Our Products

Free Samples


See us on Facebook

See us on Twitter


 

 

 

 

 

 

 

 


Balloon Engines for Solar Power

By Victor Bivell

Eco Investor February 2009 Edition

A Queensland author has proposed a significantly cheaper and more efficient variation of the solar tower concept for generating renewable energy by using a 'balloon engine' instead.

In a paper Hot Air Balloon Engine published in Renewable Energy journal, Ian Edmonds of Solartran Pty Ltd outlines a system that can utilize the same thermal updraft principles of a solar tower by using a large hot air balloon, a tethering rope, a generator/ motor drive that is coupled to the balloon, and a glazed solar collector.

As the balloon ascends - the upstroke - "the buoyancy force delivers mechanical power via the windlass to the generator/ motor".

At a predetermined height "a vent in the side of the balloon is opened by pressure sensitive means and a substantial fraction of the remaining warm air in the balloon is discharged. The generator/ motor then switches to motor operation and the partly empty balloon is hauled down to ground level in a down-stroke that completes the cycle. As the buoyancy force due to the balloon is larger on the upstroke than on the downstroke a positive mechanical work output and a positive electrical output are obtained from the engine".

The paper says at a height of 3,000 metres and with a balloon with an equivalent sphere diameter of 44 metres, the predicted thermal efficiency of the engine is about 6 per cent. "With a constant upstroke and downstroke velocity of 5 m/s the time for one cycle is 1200 s (20 min) and the average power output over the two stroke cycle is 103 kW. However, recharge time and energy must be included. Recharge with four 0.55 kW industrial fans each delivering 7.5 m3/s requires 1256 s. With recharge time and energy included the average power output over the three phases in each cycle (41 min) is 51 kW."

Power output increases significantly with balloon diameter. For example an 88 metre balloon rising to 3,000 metres would have a 37 minute full cycle and an average power output of 0.47 megawatts.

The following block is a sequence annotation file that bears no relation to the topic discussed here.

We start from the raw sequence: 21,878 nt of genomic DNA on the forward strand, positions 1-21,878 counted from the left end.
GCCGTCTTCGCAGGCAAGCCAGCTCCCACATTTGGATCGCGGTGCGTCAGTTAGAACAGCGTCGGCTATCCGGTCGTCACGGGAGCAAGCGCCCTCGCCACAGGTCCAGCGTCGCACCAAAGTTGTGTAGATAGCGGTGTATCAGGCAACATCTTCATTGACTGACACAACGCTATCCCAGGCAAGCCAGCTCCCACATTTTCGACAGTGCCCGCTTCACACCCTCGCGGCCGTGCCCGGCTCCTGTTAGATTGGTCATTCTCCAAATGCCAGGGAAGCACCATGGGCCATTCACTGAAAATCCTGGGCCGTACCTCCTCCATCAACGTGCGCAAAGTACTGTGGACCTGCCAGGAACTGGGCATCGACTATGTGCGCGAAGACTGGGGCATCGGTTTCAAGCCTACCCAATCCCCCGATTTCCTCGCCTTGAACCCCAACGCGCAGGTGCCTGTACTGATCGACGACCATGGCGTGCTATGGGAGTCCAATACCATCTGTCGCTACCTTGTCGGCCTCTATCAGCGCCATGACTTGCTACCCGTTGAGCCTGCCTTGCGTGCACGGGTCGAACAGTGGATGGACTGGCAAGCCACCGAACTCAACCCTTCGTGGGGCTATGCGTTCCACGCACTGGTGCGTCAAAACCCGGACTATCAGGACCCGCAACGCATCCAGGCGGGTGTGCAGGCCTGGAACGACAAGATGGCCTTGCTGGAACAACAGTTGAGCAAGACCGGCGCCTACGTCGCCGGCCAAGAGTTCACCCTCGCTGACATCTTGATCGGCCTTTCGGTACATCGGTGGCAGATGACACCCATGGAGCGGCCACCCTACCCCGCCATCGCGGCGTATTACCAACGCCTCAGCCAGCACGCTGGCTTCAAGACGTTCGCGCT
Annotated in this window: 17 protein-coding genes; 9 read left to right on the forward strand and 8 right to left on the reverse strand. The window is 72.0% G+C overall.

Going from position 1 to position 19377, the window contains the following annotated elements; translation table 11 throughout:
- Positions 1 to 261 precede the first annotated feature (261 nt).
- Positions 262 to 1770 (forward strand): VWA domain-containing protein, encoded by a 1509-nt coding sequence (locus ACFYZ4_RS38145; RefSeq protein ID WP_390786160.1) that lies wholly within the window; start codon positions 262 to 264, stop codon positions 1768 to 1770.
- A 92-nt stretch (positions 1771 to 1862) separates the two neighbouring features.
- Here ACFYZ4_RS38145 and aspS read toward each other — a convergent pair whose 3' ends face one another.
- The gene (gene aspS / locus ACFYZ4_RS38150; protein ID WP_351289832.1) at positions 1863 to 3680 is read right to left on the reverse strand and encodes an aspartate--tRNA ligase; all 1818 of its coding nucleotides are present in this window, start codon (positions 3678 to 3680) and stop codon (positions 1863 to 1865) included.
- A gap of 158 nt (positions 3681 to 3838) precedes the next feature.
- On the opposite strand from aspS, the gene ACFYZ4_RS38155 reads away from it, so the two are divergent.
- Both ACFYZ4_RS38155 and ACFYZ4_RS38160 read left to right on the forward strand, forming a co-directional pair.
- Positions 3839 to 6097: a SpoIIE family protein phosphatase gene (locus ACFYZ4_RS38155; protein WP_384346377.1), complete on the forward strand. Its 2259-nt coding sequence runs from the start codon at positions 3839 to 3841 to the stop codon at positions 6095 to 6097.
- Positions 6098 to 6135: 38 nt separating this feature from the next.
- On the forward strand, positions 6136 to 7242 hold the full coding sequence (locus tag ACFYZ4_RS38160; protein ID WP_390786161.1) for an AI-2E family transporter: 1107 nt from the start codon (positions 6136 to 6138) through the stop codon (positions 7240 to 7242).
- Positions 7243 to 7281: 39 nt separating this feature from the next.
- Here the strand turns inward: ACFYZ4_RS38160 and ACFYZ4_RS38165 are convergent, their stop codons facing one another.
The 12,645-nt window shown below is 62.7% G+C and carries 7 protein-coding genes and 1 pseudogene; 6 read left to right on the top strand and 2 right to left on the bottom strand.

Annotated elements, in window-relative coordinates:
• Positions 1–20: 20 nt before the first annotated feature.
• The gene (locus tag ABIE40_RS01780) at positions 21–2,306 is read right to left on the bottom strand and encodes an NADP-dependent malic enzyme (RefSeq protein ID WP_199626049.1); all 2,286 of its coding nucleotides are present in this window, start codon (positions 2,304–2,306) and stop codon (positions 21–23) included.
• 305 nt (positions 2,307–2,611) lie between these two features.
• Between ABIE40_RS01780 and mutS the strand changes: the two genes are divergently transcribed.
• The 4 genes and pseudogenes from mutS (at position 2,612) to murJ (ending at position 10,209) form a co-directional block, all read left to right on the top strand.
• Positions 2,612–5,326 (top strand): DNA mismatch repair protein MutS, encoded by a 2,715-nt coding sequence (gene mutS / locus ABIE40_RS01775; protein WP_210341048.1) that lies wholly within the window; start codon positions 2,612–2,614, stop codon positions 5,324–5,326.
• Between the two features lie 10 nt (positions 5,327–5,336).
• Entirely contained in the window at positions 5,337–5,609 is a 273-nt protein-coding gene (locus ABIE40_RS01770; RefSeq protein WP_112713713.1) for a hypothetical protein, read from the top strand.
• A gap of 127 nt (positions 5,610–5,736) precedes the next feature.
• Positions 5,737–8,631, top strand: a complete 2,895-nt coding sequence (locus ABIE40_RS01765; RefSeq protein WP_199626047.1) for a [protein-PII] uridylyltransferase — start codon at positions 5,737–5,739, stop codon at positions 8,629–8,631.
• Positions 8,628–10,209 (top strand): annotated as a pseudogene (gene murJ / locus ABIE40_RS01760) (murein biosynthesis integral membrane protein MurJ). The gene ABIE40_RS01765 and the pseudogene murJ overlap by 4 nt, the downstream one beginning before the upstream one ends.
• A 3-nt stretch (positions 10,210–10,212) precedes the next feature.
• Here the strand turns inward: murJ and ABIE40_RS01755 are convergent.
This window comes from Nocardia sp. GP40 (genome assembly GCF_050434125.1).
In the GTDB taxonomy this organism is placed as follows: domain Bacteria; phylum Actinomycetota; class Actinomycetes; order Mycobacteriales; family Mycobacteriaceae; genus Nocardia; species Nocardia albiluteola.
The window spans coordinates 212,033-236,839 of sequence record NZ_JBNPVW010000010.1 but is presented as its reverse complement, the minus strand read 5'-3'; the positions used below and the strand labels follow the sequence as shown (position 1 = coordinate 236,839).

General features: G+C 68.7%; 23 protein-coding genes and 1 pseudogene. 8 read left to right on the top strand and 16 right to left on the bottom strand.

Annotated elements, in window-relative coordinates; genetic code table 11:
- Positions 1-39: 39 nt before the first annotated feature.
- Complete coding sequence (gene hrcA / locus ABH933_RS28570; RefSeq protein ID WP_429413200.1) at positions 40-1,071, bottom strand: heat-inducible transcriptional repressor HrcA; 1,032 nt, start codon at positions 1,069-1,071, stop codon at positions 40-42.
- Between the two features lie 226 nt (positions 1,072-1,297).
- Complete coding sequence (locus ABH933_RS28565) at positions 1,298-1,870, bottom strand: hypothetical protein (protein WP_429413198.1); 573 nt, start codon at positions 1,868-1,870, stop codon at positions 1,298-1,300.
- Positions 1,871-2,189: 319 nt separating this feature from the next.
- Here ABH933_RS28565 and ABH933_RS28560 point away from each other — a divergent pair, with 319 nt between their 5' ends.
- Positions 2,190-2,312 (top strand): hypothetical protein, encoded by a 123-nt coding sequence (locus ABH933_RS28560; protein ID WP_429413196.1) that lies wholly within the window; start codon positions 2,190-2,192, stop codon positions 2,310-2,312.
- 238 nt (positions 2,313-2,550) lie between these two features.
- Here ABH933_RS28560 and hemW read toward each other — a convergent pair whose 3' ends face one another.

For a 44 metre balloon system the estimated overall project cost is $440,000. For the 88 metre balloon it is $1.76 million.

"The very preliminary cost estimates suggest the installation cost of balloon engines would be similar in cost to other renewable energy technologies such as wind power and photovoltaic power," says the paper.

"Both the balloon engine and the solar tower engines operate in the atmospheric temperature gradient. However, the thermal efficiency of the balloon is much higher as the engine can operate over several thousand metres while the solar tower is restricted by technical constraints to operate over several hundred metres."

The author envisages the solar engines would be used only at times of low wind, "in particular during still, hot days in summer to supply the peak air conditioning loads that occur in Australia at these times. In this way a farm of balloon solar engines would complement a farm of wind turbines, which would not be contributing power to the grid in these conditions.

"This limited operation time is economically possible due to the relatively low infrastructure cost of this type of engine as compared with, for example, tower engines."

Mr Edmonds said he is now extending the concept to a similar engine that inputs the warm, moist air from the cooling towers of power stations. As the moist air rises in the engine and expands and cools, the condensation of the vapor in the moist air maintains the air temperature higher than for dry air. Thus the engine can operate to much higher altitudes of 10 kilometres and is called a condenser engine, he said.

 

 

 

 


Eco Innovation
Forum 2013


Eco Investor Forum 2012



We Support